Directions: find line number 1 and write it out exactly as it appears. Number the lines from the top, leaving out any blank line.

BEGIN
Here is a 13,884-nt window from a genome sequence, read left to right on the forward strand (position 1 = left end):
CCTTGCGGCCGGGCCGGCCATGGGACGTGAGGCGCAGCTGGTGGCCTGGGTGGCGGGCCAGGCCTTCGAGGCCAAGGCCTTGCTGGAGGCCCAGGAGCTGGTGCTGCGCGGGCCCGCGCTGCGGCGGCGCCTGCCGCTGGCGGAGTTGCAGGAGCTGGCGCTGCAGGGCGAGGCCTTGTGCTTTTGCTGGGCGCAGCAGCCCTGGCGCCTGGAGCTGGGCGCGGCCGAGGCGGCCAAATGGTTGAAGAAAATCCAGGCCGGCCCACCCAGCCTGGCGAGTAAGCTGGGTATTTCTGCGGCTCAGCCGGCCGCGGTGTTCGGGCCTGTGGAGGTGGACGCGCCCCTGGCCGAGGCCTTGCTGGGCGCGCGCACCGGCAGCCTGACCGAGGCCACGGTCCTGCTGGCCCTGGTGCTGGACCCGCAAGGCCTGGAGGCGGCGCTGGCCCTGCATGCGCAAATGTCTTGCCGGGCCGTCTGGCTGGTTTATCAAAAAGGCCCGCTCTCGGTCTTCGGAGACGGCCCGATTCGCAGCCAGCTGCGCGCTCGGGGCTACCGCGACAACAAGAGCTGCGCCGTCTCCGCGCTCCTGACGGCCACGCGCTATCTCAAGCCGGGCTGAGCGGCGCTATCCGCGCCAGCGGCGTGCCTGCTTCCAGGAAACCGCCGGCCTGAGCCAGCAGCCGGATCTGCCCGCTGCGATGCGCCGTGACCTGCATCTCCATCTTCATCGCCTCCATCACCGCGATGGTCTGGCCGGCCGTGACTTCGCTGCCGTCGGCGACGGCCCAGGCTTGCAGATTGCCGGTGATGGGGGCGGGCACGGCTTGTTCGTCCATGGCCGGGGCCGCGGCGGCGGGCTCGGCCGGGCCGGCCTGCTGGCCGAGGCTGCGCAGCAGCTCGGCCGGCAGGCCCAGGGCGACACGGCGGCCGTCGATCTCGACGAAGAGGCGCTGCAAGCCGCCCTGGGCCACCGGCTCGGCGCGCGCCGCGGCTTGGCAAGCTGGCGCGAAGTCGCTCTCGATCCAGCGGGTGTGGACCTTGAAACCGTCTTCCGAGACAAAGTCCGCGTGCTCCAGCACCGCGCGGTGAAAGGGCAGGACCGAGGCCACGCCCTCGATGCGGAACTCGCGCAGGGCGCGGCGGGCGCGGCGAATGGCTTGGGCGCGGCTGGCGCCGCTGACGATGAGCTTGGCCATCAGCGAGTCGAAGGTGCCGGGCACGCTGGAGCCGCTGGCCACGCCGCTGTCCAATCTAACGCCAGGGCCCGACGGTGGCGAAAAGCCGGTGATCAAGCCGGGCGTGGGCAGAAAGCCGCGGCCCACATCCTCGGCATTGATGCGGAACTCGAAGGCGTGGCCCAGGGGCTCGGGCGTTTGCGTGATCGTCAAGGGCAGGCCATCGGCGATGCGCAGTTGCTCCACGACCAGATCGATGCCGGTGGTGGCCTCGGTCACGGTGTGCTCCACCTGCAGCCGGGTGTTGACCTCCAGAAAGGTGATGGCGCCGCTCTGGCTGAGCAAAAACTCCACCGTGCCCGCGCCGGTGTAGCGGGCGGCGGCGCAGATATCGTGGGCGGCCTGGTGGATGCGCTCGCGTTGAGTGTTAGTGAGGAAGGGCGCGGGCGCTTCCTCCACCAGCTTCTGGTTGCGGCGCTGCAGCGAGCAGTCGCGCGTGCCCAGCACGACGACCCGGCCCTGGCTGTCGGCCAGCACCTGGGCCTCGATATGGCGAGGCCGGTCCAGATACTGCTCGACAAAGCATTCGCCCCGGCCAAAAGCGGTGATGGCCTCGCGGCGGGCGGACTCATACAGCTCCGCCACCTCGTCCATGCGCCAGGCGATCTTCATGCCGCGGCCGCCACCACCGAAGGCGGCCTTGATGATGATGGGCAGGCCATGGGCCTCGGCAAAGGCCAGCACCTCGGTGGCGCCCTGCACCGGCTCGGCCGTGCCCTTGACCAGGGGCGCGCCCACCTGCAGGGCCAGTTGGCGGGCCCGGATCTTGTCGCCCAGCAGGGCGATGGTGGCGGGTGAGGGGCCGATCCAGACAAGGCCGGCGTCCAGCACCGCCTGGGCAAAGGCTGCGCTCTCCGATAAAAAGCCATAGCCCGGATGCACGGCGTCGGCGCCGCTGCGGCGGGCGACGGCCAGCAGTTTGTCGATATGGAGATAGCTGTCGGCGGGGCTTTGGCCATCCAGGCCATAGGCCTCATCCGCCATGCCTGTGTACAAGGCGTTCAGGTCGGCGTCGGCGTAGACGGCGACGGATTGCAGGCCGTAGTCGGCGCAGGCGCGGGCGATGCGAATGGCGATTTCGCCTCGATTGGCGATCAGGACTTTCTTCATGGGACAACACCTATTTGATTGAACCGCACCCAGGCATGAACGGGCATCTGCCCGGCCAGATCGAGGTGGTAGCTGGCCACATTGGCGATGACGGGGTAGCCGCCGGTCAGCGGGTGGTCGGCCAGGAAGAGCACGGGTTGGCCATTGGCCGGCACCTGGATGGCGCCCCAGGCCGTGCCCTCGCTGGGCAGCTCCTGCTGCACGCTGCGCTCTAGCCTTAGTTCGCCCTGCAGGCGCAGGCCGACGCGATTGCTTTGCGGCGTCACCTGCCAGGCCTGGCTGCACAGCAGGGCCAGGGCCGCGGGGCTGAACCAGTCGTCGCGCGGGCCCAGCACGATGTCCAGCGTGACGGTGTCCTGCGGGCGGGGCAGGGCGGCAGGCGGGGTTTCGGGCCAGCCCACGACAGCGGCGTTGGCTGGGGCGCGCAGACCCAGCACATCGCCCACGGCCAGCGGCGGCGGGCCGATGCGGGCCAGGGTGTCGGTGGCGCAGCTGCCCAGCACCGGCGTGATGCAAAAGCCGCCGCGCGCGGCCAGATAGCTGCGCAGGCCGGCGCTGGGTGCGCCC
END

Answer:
Here is a 13,884-nt window from a genome sequence, read left to right on the forward strand (position 1 = left end):